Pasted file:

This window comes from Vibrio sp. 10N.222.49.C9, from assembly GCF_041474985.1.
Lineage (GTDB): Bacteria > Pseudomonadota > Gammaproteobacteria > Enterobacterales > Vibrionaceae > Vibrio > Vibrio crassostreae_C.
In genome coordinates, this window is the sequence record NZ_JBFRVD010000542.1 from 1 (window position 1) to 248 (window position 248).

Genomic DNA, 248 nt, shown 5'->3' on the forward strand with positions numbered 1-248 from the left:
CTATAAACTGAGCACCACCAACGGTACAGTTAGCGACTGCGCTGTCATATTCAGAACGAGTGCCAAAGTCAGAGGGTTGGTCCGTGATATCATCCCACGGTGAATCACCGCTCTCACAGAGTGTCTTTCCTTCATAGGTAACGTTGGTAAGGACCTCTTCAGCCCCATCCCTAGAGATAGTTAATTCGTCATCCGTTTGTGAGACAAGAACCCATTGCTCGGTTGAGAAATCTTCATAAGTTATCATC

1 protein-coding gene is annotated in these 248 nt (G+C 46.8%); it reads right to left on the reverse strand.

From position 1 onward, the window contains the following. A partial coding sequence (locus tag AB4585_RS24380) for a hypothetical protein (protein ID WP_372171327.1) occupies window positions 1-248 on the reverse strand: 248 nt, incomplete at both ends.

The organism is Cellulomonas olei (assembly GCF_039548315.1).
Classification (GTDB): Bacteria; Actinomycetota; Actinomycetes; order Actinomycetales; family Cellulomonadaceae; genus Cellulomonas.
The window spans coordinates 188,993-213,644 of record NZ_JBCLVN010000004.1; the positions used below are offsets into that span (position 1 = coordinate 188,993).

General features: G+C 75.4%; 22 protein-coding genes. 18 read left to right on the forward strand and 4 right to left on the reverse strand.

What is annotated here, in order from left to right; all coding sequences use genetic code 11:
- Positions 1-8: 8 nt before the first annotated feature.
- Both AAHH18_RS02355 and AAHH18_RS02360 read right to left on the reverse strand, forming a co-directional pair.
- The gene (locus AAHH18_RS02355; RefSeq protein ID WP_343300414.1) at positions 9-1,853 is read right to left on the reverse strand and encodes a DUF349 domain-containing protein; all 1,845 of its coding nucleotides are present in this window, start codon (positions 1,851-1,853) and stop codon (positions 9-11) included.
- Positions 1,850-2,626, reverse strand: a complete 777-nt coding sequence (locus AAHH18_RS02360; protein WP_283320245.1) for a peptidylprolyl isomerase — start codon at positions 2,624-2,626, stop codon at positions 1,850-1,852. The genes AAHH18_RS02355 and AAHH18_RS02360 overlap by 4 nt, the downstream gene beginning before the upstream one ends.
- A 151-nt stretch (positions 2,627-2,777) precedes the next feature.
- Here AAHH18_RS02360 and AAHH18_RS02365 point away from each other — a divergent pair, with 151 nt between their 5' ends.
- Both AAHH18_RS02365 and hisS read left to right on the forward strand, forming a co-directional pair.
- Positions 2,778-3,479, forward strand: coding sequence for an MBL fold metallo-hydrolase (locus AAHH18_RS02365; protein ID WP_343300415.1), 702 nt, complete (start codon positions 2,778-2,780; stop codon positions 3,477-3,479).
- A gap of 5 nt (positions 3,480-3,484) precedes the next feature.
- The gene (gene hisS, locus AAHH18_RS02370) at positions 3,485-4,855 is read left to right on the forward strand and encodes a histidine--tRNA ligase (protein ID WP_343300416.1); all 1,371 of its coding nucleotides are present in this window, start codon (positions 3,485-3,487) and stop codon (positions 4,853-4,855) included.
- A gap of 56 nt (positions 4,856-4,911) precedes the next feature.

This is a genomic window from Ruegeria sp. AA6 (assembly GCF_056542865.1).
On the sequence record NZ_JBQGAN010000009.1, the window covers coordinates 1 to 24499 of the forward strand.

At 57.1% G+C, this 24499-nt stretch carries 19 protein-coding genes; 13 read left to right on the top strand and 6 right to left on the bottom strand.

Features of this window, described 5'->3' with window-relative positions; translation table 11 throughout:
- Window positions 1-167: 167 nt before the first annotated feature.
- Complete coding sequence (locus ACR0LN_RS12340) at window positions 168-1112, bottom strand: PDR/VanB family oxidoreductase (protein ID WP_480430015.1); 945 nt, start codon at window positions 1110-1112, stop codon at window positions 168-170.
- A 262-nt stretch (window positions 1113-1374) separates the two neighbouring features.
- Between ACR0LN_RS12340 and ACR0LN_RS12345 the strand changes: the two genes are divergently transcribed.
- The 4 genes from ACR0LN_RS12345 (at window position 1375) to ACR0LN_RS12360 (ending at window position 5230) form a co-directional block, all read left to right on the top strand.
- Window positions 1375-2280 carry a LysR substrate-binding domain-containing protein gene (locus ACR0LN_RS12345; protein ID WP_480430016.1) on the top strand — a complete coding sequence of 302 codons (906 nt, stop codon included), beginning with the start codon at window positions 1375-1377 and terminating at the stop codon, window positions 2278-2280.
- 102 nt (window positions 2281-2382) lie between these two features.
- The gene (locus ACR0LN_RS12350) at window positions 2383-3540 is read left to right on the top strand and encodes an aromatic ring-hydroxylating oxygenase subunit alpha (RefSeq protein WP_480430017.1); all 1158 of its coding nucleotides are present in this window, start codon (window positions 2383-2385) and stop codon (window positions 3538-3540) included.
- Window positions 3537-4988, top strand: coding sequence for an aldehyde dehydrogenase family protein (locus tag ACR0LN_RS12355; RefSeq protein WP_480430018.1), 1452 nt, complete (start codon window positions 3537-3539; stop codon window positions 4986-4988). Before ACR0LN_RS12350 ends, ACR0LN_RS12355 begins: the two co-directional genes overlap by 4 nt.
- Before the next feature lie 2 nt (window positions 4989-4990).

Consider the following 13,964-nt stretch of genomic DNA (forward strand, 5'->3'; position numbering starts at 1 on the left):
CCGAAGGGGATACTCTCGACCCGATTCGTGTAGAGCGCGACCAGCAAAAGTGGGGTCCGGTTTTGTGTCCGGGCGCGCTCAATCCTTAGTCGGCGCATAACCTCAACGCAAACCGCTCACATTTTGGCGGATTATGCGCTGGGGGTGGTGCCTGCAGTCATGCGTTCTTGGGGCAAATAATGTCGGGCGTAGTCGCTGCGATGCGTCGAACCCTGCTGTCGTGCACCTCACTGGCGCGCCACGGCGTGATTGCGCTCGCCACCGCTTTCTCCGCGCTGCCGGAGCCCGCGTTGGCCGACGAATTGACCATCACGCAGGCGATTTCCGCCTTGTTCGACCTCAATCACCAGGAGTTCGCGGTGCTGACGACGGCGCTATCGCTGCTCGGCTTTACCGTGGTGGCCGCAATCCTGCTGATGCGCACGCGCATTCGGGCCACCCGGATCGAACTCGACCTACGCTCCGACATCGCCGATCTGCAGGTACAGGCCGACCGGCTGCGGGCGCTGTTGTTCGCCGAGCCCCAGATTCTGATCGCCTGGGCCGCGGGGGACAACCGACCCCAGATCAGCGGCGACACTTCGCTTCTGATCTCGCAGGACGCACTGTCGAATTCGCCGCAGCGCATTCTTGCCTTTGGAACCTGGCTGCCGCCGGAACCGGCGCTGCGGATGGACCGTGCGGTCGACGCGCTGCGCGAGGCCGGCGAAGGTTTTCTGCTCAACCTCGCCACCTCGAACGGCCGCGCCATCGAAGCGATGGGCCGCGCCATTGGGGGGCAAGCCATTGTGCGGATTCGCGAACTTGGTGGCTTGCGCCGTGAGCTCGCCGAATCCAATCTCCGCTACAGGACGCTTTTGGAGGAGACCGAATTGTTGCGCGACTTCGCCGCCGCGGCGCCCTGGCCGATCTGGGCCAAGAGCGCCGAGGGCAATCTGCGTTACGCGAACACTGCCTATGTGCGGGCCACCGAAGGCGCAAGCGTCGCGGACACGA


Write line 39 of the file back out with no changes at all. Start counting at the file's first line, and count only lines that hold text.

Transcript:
CCGAAGGGGATACTCTCGACCCGATTCGTGTAGAGCGCGACCAGCAAAAGTGGGGTCCGGTTTTGTGTCCGGGCGCGCTCAATCCTTAGTCGGCGCATAACCTCAACGCAAACCGCTCACATTTTGGCGGATTATGCGCTGGGGGTGGTGCCTGCAGTCATGCGTTCTTGGGGCAAATAATGTCGGGCGTAGTCGCTGCGATGCGTCGAACCCTGCTGTCGTGCACCTCACTGGCGCGCCACGGCGTGATTGCGCTCGCCACCGCTTTCTCCGCGCTGCCGGAGCCCGCGTTGGCCGACGAATTGACCATCACGCAGGCGATTTCCGCCTTGTTCGACCTCAATCACCAGGAGTTCGCGGTGCTGACGACGGCGCTATCGCTGCTCGGCTTTACCGTGGTGGCCGCAATCCTGCTGATGCGCACGCGCATTCGGGCCACCCGGATCGAACTCGACCTACGCTCCGACATCGCCGATCTGCAGGTACAGGCCGACCGGCTGCGGGCGCTGTTGTTCGCCGAGCCCCAGATTCTGATCGCCTGGGCCGCGGGGGACAACCGACCCCAGATCAGCGGCGACACTTCGCTTCTGATCTCGCAGGACGCACTGTCGAATTCGCCGCAGCGCATTCTTGCCTTTGGAACCTGGCTGCCGCCGGAACCGGCGCTGCGGATGGACCGTGCGGTCGACGCGCTGCGCGAGGCCGGCGAAGGTTTTCTGCTCAACCTCGCCACCTCGAACGGCCGCGCCATCGAAGCGATGGGCCGCGCCATTGGGGGGCAAGCCATTGTGCGGATTCGCGAACTTGGTGGCTTGCGCCGTGAGCTCGCCGAATCCAATCTCCGCTACAGGACGCTTTTGGAGGAGACCGAATTGTTGCGCGACTTCGCCGCCGCGGCGCCCTGGCCGATCTGGGCCAAGAGCGCCGAGGGCAATCTGCGTTACGCGAACACTGCCTATGTGCGGGCCACCGAAGGCGCAAGCGTCGCGGACACGA